A leading British divorce lawyer does not expect to see either Kate Middleton or William Mountbatten-Windsor as clients.
Writing in the Huffington Post, Ayesha Vardag says she has a "good feeling" about the long-term prospects of the soon to be married couple.
"The British public and the world at large are rooting for the happy couple and wish them a long, successful marriage," Vardag writes in a touching and selfless moment.
While Vardag, like much of the rest of Britain, is putting public service cuts and the trifling matter of issues such as foreign intervention in Libya to one side and getting all misty-eyed at the Royal nuptials, she is confident the "organic development" of Will and Kate's relationship means it will not be one of the 40-odd percent of British marriages that end in divorce.
"For Wills and Kate the signs are hopeful," she writes. "Their relationship is in many ways (save for the royal titles) a classic romance, but it is distinguished by a hard edge of reality and the test of time".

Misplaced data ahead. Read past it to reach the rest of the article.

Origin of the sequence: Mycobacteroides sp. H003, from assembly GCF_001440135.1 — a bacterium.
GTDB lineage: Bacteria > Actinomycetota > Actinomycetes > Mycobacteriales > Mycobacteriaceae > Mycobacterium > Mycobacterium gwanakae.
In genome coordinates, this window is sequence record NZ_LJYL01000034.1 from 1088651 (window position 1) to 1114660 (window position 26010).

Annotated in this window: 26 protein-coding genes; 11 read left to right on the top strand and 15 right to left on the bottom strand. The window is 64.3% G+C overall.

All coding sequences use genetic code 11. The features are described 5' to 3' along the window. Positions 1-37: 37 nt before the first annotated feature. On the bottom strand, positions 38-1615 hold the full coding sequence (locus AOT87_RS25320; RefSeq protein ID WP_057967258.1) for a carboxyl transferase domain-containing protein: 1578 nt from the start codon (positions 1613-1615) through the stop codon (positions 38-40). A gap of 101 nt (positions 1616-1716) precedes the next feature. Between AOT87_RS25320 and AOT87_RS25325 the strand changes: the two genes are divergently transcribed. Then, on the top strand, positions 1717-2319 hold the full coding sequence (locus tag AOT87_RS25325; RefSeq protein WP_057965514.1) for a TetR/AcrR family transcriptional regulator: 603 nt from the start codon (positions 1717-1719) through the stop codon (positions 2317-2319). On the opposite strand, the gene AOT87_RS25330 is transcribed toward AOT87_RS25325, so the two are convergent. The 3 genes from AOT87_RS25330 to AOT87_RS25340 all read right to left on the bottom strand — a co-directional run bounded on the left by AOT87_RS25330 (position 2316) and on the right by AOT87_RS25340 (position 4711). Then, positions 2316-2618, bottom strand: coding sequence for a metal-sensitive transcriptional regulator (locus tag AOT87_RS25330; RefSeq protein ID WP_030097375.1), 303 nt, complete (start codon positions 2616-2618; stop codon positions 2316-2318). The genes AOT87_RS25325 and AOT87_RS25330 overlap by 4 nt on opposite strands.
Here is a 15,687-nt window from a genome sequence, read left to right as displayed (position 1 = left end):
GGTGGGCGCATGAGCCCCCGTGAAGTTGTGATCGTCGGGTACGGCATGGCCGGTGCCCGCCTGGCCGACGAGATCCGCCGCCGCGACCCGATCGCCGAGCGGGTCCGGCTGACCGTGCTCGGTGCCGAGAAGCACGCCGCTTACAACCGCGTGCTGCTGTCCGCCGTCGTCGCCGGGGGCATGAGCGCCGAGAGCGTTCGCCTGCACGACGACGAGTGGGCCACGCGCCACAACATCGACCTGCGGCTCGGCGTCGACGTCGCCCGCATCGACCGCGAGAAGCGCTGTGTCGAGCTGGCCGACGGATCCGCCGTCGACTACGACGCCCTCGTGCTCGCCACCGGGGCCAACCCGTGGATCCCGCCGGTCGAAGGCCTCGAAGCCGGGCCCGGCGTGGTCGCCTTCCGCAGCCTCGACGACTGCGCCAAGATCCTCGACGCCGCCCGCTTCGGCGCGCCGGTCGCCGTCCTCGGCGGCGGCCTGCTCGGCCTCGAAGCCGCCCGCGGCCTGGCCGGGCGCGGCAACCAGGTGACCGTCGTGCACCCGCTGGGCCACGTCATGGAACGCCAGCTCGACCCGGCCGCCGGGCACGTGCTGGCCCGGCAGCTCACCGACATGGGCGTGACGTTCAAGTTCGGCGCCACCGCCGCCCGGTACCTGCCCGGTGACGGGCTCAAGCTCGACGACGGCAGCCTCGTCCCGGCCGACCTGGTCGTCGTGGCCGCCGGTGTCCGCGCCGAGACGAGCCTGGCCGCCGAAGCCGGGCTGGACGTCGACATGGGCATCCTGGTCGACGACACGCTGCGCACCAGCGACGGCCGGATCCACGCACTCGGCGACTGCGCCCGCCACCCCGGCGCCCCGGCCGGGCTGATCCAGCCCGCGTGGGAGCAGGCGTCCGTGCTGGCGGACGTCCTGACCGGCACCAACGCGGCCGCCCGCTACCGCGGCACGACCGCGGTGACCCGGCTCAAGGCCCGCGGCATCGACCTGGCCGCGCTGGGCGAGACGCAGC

Vardag runs her own matrimony practice and was involved in a celebrated case in 2009 where she successfully acted for the German heiress Katrin Radmacher in a Court of Appeal ruling that prenuptial agreements should be taken into account when dividing assets in a divorce.
Vardag certainly has empathy for her clients, as she left the bar to become a divorce lawyer after she was poached by the lawyer running her own divorce matter, and hasn't looked back since.
In a 2009 interview with The Times, she described her worst day of work as being when she was "running around on my own at 3am in Linklaters' offices in Moscow, seven months pregnant with a toddler at home, trying to come up with structures to get around a World Bank negative pledge on a diamond mine financing, to stop a deal derailing".
Folklaw can't understand why she left.
Although Folklaw won't be watching the Royal Wedding, choosing instead to watch the mighty Canterbury-Bankstown Bulldogs do battle against the Brisbane Broncos, like Vardag, it wishes the prospective King and Queen of the United Kingdom and Australian head of state well.